We're not a "Traditional Agency™"
How we buck agency norms to build better products than the status quo
Thank you so much to Paige Meher for the illustrations in this post!
We like to say that Sanctuary Computer is a hospitality company, first and foremost. That is still true - but in the early business decisions we made, we felt that it was important to setup contracts and projects in a way that made the client feel as financially safe as possible to win the business.
We’ve never issued value pricing (and never will). We feel sizing up a client’s wallet is unethical. As such, we have always based our costs in a transparent “work-to-be-done” reality. But like traditional agency businesses, in the past, we have signed contracts with fixed fees, deliverables & deadlines.
We’ve seen time and time again that the traditional agency style of winning business — that means negotiation, value pricing, glossy pitches, detailed deliverables and gantt charts, aggressive contractual deadlines — all boiled down into complex SOWs; just simply doesn’t produce the best work.
Why “Traditional Agencies™” just don’t make great work
The choices that are made week over week as a product idea comes into focus (and the client’s business needs evolving in real-time) are impossible to predict, simply put. After seeing this cycle play out over and over for the last five years, we’ve learnt that we simply don’t know enough about any project to lock it all up in a legal document on day one.
Overly complicated SOWs limit our ability to serve as a true thought partner, and innovate in the problem space. Our hands are tied! A rigid SOW is a handcuff — forcing teams to think narrowly, and to ship exactly what agreed to ship from day one, regardless of whether we realize mid-project that it’s a bloated, expensive, and likely to fail.
M̶a̶d̶e̶ ̶U̶p̶ wait I mean “Value Pricing” is bad for product thinking
The “Traditional Agency™” reads a client’s RFP, sizes up the client’s wallet, and lobs a proposal over the wall. The agency has a lot of experience, and this client is a big company, so why not make an extra couple bucks? Usually disguised under the guise of hourly rates for PMs and Account Managers, the dollar figure has suspiciously ended up a round number. How could that be? Is it possible the client’s project will cost exactly $300,000 USD? With a perfect $20,000 USD add-on for the marketing page (that’s not even designed yet)?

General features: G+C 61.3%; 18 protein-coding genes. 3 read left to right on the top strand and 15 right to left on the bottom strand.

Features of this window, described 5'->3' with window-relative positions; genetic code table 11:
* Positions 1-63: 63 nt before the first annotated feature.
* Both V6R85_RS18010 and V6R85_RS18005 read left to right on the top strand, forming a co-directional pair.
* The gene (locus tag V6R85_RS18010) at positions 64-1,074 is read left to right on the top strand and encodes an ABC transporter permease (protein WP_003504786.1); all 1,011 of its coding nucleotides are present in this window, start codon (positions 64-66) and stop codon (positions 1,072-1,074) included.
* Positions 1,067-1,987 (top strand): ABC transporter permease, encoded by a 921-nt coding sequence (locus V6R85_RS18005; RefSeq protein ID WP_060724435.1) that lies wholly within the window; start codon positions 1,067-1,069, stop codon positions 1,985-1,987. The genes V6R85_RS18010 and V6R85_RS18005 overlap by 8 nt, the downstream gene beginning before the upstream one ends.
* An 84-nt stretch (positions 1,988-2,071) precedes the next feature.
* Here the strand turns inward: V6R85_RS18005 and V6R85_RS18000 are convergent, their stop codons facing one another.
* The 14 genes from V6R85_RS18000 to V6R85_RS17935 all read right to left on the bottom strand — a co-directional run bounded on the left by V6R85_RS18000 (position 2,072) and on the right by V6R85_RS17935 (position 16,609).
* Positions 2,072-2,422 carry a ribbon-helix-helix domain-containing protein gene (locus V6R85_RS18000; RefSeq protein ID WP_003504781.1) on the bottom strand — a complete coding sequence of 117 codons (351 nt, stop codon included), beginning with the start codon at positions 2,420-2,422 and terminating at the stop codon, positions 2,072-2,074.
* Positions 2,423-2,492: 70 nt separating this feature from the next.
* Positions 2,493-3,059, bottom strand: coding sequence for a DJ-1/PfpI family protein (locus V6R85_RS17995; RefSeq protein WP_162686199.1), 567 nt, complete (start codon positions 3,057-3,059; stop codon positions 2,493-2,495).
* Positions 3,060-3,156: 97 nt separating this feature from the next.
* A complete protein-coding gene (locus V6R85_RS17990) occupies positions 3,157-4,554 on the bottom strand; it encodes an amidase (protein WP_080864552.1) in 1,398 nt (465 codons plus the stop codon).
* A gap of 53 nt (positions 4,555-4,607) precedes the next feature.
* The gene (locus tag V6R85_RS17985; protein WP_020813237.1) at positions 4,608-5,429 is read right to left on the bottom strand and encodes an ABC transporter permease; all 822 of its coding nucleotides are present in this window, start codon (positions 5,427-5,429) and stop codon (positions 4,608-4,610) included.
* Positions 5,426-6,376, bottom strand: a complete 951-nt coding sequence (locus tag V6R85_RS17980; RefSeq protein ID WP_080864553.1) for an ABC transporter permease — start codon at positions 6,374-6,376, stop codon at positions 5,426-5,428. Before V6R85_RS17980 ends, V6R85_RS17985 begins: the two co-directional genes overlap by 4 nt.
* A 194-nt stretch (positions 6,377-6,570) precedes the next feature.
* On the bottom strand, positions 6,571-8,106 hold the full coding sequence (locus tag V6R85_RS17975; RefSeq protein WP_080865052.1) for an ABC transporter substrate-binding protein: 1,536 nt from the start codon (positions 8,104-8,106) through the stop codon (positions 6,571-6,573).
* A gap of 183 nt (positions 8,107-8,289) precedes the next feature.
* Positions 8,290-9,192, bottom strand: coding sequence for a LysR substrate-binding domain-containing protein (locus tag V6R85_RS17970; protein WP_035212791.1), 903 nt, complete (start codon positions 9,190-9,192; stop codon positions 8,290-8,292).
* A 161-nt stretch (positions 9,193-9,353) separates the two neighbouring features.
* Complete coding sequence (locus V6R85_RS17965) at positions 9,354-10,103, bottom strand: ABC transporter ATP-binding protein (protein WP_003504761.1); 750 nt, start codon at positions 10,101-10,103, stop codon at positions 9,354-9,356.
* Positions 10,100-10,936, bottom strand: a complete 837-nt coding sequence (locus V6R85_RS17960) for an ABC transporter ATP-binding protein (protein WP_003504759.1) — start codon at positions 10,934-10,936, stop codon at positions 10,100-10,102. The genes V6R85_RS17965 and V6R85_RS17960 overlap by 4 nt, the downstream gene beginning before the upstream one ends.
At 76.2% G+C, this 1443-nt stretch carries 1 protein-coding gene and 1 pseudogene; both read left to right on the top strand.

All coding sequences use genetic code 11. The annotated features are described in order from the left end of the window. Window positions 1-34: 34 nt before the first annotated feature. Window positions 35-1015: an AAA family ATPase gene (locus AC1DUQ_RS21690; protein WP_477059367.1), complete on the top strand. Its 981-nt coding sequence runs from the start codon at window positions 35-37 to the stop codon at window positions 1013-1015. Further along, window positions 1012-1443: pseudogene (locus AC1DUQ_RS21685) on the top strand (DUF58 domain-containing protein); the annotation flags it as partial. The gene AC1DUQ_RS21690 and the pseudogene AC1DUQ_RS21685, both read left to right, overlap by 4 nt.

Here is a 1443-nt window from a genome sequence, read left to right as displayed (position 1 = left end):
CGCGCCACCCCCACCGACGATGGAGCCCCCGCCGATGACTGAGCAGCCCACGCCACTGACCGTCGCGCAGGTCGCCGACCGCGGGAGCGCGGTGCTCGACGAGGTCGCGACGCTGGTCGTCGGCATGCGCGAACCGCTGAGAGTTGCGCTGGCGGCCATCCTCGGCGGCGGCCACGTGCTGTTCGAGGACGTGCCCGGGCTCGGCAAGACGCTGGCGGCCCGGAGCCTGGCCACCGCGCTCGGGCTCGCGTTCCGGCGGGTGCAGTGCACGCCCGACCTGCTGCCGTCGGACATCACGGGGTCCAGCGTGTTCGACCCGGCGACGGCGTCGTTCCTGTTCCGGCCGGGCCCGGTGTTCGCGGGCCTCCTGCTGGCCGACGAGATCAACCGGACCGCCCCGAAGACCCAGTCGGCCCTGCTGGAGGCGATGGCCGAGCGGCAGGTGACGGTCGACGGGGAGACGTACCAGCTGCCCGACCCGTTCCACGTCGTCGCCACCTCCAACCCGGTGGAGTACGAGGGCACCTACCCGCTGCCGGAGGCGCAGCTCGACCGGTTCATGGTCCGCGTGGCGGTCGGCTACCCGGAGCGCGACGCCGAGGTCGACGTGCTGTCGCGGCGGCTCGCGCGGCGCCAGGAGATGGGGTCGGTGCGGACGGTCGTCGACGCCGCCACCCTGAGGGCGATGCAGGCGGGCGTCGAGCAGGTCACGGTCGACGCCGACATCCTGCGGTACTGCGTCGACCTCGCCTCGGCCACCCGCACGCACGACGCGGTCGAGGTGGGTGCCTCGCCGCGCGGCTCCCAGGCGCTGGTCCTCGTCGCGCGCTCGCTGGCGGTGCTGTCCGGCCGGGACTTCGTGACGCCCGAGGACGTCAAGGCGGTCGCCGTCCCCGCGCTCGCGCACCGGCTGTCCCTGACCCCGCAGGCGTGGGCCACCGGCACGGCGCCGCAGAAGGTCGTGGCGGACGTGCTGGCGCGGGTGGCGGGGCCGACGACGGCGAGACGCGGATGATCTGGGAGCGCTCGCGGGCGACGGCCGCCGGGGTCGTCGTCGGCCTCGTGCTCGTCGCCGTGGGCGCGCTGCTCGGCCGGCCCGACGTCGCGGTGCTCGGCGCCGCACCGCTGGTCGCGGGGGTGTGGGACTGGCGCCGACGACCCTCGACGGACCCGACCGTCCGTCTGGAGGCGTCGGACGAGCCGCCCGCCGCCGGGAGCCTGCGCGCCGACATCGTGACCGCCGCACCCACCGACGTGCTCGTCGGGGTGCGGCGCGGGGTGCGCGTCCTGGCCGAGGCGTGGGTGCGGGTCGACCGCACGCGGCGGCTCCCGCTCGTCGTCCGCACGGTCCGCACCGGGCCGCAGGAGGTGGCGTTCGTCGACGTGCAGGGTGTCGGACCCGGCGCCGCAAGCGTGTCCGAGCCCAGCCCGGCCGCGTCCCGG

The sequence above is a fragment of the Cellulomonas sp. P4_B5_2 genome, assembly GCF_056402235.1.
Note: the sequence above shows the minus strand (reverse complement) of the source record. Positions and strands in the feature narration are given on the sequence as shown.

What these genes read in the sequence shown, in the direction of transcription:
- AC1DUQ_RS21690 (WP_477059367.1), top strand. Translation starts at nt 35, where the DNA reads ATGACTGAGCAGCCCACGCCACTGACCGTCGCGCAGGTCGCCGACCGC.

A perfectly round number in a proposal is a red flag. It’s saying loud and clear: one of us is going to get ripped off. Let’s find out who!
Negotiation is bad for product thinking
So, recognizing this is negotiation, but continuing to play the game, the client lobs back a counter offer. Of course, this is now a negotiation, so they don’t provide any flexibility in the work they’re requesting — the only variable to tweak is the cost.
The “Traditional Agency™” saw this coming. They built some wiggle room into their value pricing, but after some back and forth, they agree on a different, perfectly round number — which was actually less than the wiggle room they originally built in (it’s a pandemic year, after all).
Never mind! The “Traditional Agency™” can simply cut some corners on the end product. Maybe they cycle in a junior who’s a bit cheaper to setup the database, or write some (unmaintainable) CSS to get QA done on budget. Doesn’t matter! The client won’t realize until after they’ve paid the final invoice, and hired a CTO.
Deliverables are bad for product thinking
Of course, in winning the work, the ”Traditional Agency™” also presented a “Gantt Chart®”, that had the client’s launch happening smack bang on the deadline from the RFP! What an amazing stroke of luck! The ”Traditional Agency™” is able to ship the product (that right now, is just described as dot points in a Google Doc) in exactly six months, to the day!
Of course, that’s a white lie. A promise to meet a deadline (without deep research, shaping and alignment) speaks volumes:
The ”Traditional Agency™” will cut corners if (when) things go south
The ”Traditional Agency™” will squash good ideas (that jeopardize the deadline)
The ”Traditional Agency™” will pretend they’re agile, but work waterfall (because approvals are a legal paper trail)
SOWs are bad for product thinking